Hard Money Home Loans: What They Are and When to Use One
Drazen Zigic/Getty Images/iStockphoto
A residential hard money loan is a way for borrowers to obtain money for the purchase of a home without resorting to traditional lenders. Hard money loans do not use traditional forms of credit for approval, but instead rely primarily on collateral. Although traditional mortgages also use homes as collateral, hard money loans generally require higher levels of collateral and charge higher rates. But for some borrowers, hard money loans may be the best — or only — option for their financing needs. Here’s a closer look at the features and uses of hard money home loans.
Be Aware: 7 Things You Should Know Before Buying a Home
Useful: 90 second moves to increase your credit score by 200 points
What is a hard money loan?
If you’re looking for a hard money loan, you probably won’t find one at your local bank or credit union. Hard money loans are considered specialist loans, which means that you will have to go to either a private investor or a company specifically dedicated to hard money loans.
One of the main attractions of a hard money loan is that you can access your money much faster than if you apply for a traditional mortgage. However, part of the reason for this speed is that hard money lenders don’t have to comply with the same list of regulations as traditional lenders. This makes hard money loans inherently riskier for the finance company, which is why they are almost always more expensive for borrowers than traditional financing.
Another important feature of hard money loans is that they generally have much shorter repayment periods than traditional mortgages. You will likely have to pay off your hard money loan in just a few years rather than the 15 or 30 year periods that are more commonly used for residential purposes.
Weigh the risks: 10 reasons to think twice before investing in real estate
Tips: 10 things to do now if you have a credit score of 500
How to qualify for a hard money loan?
In a way, it’s easier to qualify for a hard money loan than a traditional mortgage. This is because a hard money lender typically does not rely on traditional funding criteria such as credit scores and debt to income ratios. On the contrary, a hard money loan uses collateral as the main basis for approval. In other words, you should expect to put down a large down payment if you’re looking to use hard cash to finance a purchase. This reduces the risk to the lender, as they can liquidate the equity in your home to pay off the loan if you can’t keep up with your payments.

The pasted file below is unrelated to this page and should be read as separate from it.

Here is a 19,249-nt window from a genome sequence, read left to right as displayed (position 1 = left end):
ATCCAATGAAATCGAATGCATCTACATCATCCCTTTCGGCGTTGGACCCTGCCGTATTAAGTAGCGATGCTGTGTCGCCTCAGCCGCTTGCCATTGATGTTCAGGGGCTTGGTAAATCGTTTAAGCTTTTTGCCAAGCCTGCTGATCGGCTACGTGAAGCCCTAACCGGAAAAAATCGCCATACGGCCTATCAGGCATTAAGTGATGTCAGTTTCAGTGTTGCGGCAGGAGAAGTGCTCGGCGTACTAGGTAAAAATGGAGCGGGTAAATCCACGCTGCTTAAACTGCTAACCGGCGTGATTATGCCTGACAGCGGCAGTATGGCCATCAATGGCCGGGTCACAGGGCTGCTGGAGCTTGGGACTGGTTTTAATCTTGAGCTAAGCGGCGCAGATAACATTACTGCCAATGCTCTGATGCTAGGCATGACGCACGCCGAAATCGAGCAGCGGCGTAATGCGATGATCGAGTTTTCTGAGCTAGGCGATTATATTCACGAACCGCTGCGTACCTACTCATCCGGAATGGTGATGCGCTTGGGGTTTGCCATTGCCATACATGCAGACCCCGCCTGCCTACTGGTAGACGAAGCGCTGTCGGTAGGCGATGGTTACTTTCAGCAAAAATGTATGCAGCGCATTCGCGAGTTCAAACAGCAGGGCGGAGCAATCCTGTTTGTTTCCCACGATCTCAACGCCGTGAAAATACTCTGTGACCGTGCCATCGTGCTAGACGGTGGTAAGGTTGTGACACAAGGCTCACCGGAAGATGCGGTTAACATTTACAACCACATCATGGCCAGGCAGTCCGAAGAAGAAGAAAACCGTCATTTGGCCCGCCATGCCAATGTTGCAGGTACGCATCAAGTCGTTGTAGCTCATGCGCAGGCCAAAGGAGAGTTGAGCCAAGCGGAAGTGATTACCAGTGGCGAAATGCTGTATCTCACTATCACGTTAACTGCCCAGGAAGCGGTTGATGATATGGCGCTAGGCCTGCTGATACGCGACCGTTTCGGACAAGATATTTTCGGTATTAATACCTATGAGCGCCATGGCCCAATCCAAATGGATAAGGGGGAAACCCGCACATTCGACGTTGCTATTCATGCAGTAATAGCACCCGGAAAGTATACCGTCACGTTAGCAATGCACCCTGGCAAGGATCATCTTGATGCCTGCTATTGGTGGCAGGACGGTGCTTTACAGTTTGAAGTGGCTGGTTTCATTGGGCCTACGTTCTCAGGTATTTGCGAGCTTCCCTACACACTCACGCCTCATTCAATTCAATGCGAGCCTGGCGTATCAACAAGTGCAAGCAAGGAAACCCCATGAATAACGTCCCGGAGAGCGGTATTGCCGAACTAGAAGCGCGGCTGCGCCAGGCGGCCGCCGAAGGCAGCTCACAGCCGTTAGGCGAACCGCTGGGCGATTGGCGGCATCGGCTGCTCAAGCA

Learn more: This easy trick will improve your credit score and avoid late payments
Who would use a hard money loan?
Hard money home loans are primarily for those who cannot qualify for traditional loans. For example, if your credit score is too low to qualify for a traditional mortgage, or if you have the type of negative financial history that most traditional lenders avoid, a hard money lender might be your only option. . The same is true if your debt ratio is too high for a traditional mortgage. But if you’re determined to buy a home but no traditional bank will give you a mortgage, hard money loans may become more attractive.
Hard money loans are also often used by real estate swimmers, who need money quickly to complete their transactions. Since the idea behind house flipping is to get in and out of the property as quickly as possible, the high interest rate attached to a hard money loan is not as important as the need to get money fast.
Read: Is it better to buy or rent in 2021? Experts weigh
Should you get a hard money loan?
In most cases, financing a residential home purchase through a traditional mortgage is the best choice for most borrowers. Although getting a traditional mortgage takes longer, it almost always results in a longer term, lower interest rate, and more affordable payment structure. But if you can’t qualify for a traditional mortgage, or if you need quick cash to buy a home or another investment opportunity, a hard cash loan might be an option for you.
More from GOBankingRates
Last updated: August 31, 2021